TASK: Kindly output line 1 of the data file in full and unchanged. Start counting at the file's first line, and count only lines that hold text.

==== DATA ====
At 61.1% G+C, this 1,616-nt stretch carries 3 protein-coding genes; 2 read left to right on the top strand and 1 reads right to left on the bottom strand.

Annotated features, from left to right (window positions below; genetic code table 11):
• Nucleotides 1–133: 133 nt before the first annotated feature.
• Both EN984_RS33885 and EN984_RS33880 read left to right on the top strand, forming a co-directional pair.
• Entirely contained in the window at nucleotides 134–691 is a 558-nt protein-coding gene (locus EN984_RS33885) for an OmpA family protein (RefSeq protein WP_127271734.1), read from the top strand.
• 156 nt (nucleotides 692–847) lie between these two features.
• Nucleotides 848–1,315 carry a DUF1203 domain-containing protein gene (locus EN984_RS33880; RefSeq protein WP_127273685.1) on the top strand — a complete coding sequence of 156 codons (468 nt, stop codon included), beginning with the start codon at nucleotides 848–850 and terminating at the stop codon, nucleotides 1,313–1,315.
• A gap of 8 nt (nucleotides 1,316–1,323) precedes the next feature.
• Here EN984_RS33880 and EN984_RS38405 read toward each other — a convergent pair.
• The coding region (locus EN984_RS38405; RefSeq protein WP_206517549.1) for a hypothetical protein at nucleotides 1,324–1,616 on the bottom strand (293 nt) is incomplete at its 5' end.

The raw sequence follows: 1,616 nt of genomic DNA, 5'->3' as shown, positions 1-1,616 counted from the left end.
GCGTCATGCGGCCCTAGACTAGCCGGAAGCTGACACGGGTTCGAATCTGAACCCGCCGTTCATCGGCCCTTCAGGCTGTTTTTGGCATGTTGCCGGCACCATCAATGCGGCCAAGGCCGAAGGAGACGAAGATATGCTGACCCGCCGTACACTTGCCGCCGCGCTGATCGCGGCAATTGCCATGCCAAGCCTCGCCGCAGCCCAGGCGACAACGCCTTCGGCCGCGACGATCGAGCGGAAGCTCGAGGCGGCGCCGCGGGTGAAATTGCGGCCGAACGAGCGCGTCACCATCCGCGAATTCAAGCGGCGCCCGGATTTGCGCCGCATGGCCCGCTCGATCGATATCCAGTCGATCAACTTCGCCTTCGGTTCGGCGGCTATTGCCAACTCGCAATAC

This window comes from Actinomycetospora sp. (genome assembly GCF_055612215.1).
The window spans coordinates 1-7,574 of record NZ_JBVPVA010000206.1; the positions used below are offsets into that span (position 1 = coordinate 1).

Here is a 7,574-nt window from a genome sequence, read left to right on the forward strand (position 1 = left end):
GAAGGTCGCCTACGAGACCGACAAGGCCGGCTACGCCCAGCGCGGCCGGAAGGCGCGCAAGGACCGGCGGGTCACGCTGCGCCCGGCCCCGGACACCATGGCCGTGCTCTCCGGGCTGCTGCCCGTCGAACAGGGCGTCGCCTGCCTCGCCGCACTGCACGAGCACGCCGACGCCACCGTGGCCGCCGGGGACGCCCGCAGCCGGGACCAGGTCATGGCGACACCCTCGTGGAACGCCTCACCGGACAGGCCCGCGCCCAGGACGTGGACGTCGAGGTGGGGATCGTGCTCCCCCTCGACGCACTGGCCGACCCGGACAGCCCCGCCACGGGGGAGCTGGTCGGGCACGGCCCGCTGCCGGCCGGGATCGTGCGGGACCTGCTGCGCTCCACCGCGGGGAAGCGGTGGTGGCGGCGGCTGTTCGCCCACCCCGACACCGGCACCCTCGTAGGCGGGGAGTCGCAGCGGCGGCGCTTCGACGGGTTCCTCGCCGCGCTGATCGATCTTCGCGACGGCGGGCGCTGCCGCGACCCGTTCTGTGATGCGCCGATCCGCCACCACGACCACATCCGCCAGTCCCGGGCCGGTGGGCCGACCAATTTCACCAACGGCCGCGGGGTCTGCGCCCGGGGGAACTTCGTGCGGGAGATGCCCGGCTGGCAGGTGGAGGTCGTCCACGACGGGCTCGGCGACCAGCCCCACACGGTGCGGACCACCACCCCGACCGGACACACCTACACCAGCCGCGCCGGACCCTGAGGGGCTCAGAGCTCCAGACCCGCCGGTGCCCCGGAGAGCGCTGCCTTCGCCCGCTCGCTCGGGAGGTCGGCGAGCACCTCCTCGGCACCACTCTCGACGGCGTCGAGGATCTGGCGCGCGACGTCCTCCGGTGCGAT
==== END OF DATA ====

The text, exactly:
At 61.1% G+C, this 1,616-nt stretch carries 3 protein-coding genes; 2 read left to right on the top strand and 1 reads right to left on the bottom strand.